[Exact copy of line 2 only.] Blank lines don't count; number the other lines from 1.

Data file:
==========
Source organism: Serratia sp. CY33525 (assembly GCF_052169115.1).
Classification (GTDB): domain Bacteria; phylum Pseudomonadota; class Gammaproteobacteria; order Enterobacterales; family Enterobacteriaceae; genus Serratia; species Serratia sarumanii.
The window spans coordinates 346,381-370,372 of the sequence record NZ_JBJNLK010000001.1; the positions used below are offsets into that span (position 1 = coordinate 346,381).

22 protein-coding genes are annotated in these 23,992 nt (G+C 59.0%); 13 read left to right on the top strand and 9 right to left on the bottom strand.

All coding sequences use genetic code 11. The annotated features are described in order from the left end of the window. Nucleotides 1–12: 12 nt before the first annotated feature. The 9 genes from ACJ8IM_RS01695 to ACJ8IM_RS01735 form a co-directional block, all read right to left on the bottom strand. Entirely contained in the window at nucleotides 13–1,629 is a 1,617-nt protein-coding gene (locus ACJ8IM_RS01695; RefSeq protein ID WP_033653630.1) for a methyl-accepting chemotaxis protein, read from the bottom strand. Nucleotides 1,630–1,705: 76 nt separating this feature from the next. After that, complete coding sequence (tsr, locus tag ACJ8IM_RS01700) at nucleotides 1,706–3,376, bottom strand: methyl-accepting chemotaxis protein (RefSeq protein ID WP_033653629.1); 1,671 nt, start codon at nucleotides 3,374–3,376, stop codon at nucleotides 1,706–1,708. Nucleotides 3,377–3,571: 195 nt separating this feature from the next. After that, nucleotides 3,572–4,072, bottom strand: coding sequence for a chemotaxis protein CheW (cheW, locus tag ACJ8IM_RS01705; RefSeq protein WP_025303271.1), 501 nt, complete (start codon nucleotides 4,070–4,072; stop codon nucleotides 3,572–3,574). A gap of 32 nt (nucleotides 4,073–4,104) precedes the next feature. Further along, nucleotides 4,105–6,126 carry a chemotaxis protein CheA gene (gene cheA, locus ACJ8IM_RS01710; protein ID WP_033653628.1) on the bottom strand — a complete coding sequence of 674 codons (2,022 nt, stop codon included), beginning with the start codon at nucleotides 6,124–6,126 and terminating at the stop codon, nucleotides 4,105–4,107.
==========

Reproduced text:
Classification (GTDB): domain Bacteria; phylum Pseudomonadota; class Gammaproteobacteria; order Enterobacterales; family Enterobacteriaceae; genus Serratia; species Serratia sarumanii.